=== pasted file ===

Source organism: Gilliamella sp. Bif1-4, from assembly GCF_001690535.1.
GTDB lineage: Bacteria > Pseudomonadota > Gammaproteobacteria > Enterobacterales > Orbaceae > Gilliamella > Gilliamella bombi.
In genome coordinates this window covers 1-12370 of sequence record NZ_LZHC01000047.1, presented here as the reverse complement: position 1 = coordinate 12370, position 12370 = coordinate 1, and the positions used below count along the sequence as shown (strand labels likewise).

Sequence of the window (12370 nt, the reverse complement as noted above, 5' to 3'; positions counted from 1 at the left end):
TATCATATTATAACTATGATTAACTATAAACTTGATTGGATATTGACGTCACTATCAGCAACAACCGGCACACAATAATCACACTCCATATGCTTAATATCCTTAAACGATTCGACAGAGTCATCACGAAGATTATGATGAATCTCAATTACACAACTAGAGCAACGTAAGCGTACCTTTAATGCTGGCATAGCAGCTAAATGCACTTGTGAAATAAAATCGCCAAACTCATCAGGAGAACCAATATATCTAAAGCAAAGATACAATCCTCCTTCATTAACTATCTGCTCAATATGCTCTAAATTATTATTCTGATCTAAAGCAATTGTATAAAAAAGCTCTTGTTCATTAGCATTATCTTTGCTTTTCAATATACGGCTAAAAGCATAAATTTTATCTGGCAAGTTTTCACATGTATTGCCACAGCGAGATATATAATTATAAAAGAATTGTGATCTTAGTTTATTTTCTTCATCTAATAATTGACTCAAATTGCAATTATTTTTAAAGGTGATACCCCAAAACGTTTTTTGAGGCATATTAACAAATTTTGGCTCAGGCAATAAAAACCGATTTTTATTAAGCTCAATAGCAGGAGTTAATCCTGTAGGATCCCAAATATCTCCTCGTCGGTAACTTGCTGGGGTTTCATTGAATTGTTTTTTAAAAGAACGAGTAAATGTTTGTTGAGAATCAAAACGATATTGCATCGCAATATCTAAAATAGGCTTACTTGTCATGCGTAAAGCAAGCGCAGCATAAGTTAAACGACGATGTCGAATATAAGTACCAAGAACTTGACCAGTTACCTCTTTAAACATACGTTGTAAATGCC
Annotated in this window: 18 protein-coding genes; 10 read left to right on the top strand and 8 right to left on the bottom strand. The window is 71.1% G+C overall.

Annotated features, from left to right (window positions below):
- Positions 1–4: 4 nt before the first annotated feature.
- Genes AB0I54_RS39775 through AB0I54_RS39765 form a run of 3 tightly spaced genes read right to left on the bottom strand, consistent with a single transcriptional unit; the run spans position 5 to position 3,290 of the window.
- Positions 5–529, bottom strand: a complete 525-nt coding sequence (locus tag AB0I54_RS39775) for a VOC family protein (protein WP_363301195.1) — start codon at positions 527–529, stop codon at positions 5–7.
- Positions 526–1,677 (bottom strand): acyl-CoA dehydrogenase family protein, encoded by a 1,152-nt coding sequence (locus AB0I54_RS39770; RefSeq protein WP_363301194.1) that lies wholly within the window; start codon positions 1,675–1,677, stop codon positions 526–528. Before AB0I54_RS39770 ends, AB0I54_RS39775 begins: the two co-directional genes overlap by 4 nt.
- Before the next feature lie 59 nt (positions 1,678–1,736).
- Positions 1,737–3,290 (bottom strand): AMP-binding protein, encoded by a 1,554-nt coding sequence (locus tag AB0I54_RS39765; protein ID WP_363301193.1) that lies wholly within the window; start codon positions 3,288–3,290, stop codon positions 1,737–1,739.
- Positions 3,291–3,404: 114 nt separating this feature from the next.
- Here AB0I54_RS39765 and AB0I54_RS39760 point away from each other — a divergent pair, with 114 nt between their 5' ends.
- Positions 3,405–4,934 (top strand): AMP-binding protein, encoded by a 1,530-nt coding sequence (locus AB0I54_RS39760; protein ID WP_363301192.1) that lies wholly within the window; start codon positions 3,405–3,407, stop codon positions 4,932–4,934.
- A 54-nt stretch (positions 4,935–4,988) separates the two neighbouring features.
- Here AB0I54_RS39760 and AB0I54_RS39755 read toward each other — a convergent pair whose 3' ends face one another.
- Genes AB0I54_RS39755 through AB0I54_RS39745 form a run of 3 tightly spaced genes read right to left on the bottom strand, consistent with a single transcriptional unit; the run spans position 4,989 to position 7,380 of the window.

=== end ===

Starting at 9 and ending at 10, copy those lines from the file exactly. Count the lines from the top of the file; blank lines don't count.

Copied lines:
- Genes AB0I54_RS39775 through AB0I54_RS39765 form a run of 3 tightly spaced genes read right to left on the bottom strand, consistent with a single transcriptional unit; the run spans position 5 to position 3,290 of the window.
- Positions 5–529, bottom strand: a complete 525-nt coding sequence (locus tag AB0I54_RS39775) for a VOC family protein (protein WP_363301195.1) — start codon at positions 527–529, stop codon at positions 5–7.